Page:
Sodium percentage is an important parameter for studying sodium hazard. Sodium content and specific conductivities of the waters are important parameters that control the usage of water in agriculture. The presence of Na+ in irrigational water decreases the soil permeability (Raju 2007). The per cent sodium (%Na) is widely used for evaluating the suitability of water quality for irrigation (Wilcox 1955). Na % is calculated using the following formula and all concentrations were expressed in meq/L (Wilcox 1955):
$$ \% {\text{Na }} = {\text{ Na}}^{ + } \times { 1}00/\left[ {{\text{Ca}}^{ 2+ } + {\text{Mg}}^{ 2+ } + {\text{Na}}^{ + } + {\text{K}}^{ + } } \right], $$
where %Na ranges from 27.69 to 73.31% with an average 43.77% in the studied area. The plot of the Wilcox diagram shows that all samples fall under unsuitable category except one sample that falls in the field of permissible to doubtful for irrigation as shown in the Fig. 14. The presence of excess of sodium causes most of the samples to be in the permissible-to-doubtful ranges and restricts air and water circulation in the soil during wet conditions (Collins and Jenkins 1996; Saleh et al. 1999). In the study area, the agricultural yields are observed to be generally low in lands irrigated with waters belonging in the doubtful to unsuitable and unsuitable categories. This is probably due to the presence of sodium salts, which causes osmotic effects in soil plant system (Bozdağ 2015).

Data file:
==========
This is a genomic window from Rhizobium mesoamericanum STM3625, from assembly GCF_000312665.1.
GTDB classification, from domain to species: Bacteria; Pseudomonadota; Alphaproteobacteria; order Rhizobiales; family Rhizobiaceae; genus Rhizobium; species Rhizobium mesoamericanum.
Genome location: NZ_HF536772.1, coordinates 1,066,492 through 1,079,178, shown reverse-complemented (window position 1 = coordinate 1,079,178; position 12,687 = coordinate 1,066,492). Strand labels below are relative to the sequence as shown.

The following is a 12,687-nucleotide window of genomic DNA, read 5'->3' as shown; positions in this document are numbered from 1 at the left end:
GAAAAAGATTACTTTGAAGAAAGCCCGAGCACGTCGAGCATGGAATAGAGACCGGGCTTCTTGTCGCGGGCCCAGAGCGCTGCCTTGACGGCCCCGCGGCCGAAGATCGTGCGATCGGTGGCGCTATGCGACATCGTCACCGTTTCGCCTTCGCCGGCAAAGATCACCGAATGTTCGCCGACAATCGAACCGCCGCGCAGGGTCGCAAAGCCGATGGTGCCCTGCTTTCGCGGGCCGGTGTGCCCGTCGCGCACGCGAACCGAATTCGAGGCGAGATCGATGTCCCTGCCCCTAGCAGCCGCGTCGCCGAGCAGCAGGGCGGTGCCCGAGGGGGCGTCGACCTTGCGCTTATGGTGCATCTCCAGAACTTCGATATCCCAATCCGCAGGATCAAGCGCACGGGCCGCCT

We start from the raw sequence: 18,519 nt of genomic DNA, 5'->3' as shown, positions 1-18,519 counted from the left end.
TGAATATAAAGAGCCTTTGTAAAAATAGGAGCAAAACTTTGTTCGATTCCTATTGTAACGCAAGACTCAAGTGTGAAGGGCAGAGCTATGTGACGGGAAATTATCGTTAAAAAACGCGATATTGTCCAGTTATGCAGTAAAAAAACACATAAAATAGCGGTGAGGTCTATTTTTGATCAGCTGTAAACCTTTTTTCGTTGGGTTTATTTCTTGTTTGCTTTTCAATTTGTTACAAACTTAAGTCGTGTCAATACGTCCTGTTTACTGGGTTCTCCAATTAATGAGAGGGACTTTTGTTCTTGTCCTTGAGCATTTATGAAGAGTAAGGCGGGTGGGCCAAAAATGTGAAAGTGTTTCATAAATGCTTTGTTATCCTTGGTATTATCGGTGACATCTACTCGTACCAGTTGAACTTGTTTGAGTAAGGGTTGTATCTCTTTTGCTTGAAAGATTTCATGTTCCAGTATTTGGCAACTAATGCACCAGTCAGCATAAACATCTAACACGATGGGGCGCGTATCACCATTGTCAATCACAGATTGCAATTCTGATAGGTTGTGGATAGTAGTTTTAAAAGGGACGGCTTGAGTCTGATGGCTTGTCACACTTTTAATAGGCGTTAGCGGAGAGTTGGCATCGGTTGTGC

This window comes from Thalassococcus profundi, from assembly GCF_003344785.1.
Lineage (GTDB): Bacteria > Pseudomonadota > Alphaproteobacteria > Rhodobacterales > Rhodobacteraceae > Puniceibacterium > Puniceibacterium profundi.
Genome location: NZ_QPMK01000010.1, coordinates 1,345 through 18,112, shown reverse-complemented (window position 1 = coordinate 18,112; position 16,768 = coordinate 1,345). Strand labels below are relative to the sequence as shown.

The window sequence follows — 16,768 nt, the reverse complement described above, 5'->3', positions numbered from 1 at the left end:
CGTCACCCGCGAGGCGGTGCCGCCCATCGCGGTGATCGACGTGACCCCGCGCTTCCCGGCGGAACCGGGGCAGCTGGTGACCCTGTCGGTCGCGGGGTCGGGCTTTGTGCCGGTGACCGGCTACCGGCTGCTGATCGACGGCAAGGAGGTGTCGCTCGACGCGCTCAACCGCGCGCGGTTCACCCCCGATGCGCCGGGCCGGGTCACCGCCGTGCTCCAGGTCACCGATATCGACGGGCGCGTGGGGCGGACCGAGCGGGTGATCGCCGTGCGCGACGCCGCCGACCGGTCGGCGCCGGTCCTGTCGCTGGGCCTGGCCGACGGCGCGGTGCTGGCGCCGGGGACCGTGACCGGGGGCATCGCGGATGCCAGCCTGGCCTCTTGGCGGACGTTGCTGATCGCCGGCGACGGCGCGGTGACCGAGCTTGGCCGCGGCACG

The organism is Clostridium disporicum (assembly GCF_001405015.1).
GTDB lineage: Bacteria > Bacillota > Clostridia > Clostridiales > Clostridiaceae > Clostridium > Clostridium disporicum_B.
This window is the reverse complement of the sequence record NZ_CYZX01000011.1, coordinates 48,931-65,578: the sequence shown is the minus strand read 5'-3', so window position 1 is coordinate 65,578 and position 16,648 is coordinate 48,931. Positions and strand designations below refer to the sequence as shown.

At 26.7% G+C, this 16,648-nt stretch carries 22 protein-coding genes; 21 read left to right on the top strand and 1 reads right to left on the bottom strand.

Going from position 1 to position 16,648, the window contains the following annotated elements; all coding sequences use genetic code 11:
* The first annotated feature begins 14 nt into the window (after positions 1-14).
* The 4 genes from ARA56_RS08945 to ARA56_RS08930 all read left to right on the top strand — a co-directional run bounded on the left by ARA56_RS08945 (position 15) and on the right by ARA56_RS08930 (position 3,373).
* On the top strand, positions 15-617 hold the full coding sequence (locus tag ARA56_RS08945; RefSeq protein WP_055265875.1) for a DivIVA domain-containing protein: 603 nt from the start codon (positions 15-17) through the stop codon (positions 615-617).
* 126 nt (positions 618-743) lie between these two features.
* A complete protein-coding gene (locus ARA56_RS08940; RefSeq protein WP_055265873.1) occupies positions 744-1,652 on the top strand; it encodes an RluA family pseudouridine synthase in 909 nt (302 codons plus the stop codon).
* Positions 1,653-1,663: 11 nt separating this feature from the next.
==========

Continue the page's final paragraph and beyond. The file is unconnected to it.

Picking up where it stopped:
Fig. 14

Plot of classification of irrigation waters (after Wilcox 1955)

Residual sodium bicarbonate